In Most States, Schools Have Snow Days. In West Virginia, Schools Have Chemical Leak Days

Sunday will mark the one month anniversary of the day that the first reports began trickling in that a small chemical company called Freedom Industries had let between 2,000 and 5,000 gallons of a relatively unknown chemical used in coal washing called MCHM spill into the Elk River. In retrospect, this seems to be the high water mark for optimism in and around Charleston as nearly every day since has brought with it a seemingly endless supply of hideous revelations regarding the quality of their water supply, the quantity of the toxin that was dumped into the Elk River (More than doubled from the initial estimate to at least 10,000 gallons), and the inexhaustible incompetence of state and federal officials.

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A National Guardsman Takes a Water Sample in the Kitchen of J.E. Robins Elementary in Kanawha Co, WV on Thursday.

Over the past 48 hours, 5 schools in and around Charleston have been shut down and their student bodies sent home due to the sickly sweet anisette aroma of MCHM returning to their water systems with a vengeance that caused the eyes and sinuses of those near it to burn fiercely and, for one teacher, actually caused her to pass out from the smell. Naturally, these school closings happened on the very day that the CDC reaffirmed their stance that the water is safe for use, and acting director of the National Center for Environmental Health and Agency for Toxic Substances and Disease Registry, Dr. Tanja Popovic, remarked at a press conference concerning the region’s water safety that, “You can drink it. You can bathe in it…You can use it how you like.” Of course, the CDC, along with other federal and state agencies has steadfastly refused to test the water in people’s homes, so I think it has become pretty clear to the residents of West Virginia that a) officials from the CDC, EPA and West Virginia Department of Environmental Protection have no clue what in the ever-loving hell they’re talking about and b), they never had any desire to find that clue from the get-go.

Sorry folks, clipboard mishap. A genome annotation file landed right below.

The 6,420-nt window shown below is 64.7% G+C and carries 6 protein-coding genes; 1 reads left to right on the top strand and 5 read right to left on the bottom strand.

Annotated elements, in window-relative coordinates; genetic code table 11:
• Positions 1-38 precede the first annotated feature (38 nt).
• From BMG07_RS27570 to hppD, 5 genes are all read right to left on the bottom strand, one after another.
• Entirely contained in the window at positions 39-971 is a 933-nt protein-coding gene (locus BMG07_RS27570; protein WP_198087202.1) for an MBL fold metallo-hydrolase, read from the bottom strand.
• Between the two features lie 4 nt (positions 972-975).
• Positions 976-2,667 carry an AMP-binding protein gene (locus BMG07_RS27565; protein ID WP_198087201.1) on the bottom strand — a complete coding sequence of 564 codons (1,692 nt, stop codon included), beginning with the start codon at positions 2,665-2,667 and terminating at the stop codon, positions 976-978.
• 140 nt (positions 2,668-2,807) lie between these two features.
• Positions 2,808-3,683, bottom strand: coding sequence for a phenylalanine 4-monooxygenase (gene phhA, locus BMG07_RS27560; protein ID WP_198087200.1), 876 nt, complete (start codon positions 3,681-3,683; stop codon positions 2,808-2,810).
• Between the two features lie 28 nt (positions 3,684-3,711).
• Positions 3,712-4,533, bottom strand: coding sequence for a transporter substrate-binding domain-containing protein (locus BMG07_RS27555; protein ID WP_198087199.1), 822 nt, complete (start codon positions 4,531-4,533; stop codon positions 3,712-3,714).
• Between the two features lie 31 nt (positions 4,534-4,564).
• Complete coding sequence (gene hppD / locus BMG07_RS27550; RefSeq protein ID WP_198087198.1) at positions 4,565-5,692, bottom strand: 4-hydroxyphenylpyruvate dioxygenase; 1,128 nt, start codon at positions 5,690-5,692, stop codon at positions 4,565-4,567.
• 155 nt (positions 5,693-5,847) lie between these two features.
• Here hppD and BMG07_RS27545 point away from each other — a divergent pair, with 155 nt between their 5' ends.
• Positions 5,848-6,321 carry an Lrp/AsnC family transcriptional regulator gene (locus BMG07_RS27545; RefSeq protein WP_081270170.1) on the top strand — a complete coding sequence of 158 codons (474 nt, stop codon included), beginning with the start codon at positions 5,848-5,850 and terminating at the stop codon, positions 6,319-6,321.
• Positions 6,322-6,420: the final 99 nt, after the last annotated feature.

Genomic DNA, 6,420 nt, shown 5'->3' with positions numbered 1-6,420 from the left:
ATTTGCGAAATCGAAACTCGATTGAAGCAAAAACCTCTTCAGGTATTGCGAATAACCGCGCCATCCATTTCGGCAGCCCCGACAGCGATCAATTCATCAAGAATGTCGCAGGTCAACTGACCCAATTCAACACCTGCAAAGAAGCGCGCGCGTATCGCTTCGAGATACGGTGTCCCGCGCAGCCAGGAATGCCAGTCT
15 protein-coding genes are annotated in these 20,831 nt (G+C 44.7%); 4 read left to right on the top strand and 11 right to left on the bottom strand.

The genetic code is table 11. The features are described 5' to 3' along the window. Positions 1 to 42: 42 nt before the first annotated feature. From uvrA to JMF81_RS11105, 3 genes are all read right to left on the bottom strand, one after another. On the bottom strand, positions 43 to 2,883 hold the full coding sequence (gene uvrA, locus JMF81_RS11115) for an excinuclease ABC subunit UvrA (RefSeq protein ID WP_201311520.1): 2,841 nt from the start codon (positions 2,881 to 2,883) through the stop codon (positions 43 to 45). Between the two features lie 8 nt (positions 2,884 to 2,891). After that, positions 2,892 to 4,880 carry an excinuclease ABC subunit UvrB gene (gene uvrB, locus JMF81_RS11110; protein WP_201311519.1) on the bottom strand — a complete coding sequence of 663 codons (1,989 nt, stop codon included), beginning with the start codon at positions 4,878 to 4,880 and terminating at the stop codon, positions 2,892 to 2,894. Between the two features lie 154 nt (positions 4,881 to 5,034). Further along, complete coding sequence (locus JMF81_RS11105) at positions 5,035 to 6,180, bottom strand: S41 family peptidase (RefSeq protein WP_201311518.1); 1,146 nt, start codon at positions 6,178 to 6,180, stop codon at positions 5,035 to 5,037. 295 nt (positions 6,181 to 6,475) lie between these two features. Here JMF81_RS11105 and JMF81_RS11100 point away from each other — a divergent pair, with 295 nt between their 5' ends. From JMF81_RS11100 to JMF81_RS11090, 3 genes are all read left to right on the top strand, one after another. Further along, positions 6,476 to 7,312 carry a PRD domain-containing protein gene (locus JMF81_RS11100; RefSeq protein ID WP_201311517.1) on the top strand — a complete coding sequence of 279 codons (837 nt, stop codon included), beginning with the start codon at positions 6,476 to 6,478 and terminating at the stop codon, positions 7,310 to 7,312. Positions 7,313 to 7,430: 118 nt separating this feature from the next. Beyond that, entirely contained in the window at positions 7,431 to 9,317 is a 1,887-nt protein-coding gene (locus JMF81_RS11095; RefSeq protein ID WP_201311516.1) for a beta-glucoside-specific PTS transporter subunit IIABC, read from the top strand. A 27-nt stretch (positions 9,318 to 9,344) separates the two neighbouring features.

Now, I have been somewhat critical (rightly, I believe) of the national media in the paucity of their coverage of the West Virginia Water Crisis and, more recently, the massive (and I mean MASSIVE) coal ash spill in North Carolina courtesy of Duke Energy, but I must say that, of the 24 hour news crowd, Rachel Maddow deserves a special exemption from such criticism. Somehow, in the midst of the vast morass of blatant misinformation (everything at Fox News except for Shep Smith, who is just wonderfully unhinged), technological masturbation (I’m looking at you Wolf Blitzer) and tinnitus-inducing squabbling (every second Chris Matthews’ mouth is open), Rachel Maddow has somehow been able to make her name through the novel act of actually reporting on issues that are actually of political and social import and that are based in fact and research. It shouldn’t be a surprise to anyone familiar with The Rachel Maddow Show that she would be the one to pick up the mantle for the, in her words, “the ongoing large scale botch-job” that the response to the West Virginia water crisis has become. Below is an 8 minute segment from Rachel’s show last night, which describes in great detail the willing ineptitude of government officials in West Virginia and in Washington and the level of mistrust that the 300,000+ people affected by the spill have in their “leaders” who have spoken from places of authority about issues that they know next-to-nothing about, placing the health of hundreds of thousands of people in jeopardy.

After watching the Maddow clip, feel free to stop by The 1st Inaugural Mountaineer Bad Beard-Off for Clean Water, the crowdfunding site I started to help raise money for those living without potable water or access to safe showers in West Virginia:

Also, if you’re living in any of the areas of the nine West Virginia counties that have been impacted by the chemical spill, Aurora Lights would love it if you could find the time to write down your experience in this Share Your Story Google Doc so that peoples voices can be heard.

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Categories: Environmental News, Media, US Politics

Tags: , , , , , , , ,

1 reply

  1. I live in West Virginia, right in the heart of the water crisis. Here is a post I wrote for my blog about life with the chemical spill-and Autism.
    The chemical leak that has caused the water crisis has been hard on many people. But imagine trying to live with it when you have Autism. The anxiety is torture. I have been having so many meltdowns and worrying about just surviving. Knowing that this crisis could go on for weeks, It makes my depression worse. Seeing what my fellow West Virginians are going through. Reading their stories. Sometimes it just seems hopeless. Lost wages of employees who work in local businesses. The fact that I don’t drive. And am unable to reach places that are not under the ban. Really have not made it easy. Hoping I’ll be able to avoid panic attacks. Worried about my dear kitty who is my best friend. Right now I have two cases of water. And a whole lot of anxiety. Meltdowns. And loneliness. Why have the state industries screwed things up like this? The whole mess could have been avoided. Be with us Jesus!

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